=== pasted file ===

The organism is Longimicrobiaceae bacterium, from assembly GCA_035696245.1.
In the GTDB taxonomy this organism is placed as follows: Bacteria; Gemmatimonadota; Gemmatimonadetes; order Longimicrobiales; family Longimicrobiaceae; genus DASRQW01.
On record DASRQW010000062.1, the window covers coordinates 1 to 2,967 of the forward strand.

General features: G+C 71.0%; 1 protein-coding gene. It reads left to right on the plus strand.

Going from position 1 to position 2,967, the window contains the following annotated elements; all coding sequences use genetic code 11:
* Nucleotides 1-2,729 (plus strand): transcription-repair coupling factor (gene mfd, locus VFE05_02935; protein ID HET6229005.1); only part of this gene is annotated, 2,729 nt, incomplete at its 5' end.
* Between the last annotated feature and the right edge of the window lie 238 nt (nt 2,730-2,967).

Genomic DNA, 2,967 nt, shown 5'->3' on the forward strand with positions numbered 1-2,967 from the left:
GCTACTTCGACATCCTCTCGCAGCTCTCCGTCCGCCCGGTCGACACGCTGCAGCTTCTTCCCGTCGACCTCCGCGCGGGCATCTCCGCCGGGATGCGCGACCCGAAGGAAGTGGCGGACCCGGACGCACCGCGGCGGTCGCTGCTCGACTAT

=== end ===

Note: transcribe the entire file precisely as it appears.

The organism is Longimicrobiaceae bacterium, from assembly GCA_035696245.1.
In the GTDB taxonomy this organism is placed as follows: Bacteria; Gemmatimonadota; Gemmatimonadetes; order Longimicrobiales; family Longimicrobiaceae; genus DASRQW01.
On record DASRQW010000062.1, the window covers coordinates 1 to 2,967 of the forward strand.

General features: G+C 71.0%; 1 protein-coding gene. It reads left to right on the plus strand.

Going from position 1 to position 2,967, the window contains the following annotated elements; all coding sequences use genetic code 11:
* Nucleotides 1-2,729 (plus strand): transcription-repair coupling factor (gene mfd, locus VFE05_02935; protein ID HET6229005.1); only part of this gene is annotated, 2,729 nt, incomplete at its 5' end.
* Between the last annotated feature and the right edge of the window lie 238 nt (nt 2,730-2,967).

Genomic DNA, 2,967 nt, shown 5'->3' on the forward strand with positions numbered 1-2,967 from the left:
GCTACTTCGACATCCTCTCGCAGCTCTCCGTCCGCCCGGTCGACACGCTGCAGCTTCTTCCCGTCGACCTCCGCGCGGGCATCTCCGCCGGGATGCGCGACCCGAAGGAAGTGGCGGACCCGGACGCACCGCGGCGGTCGCTGCTCGACTAT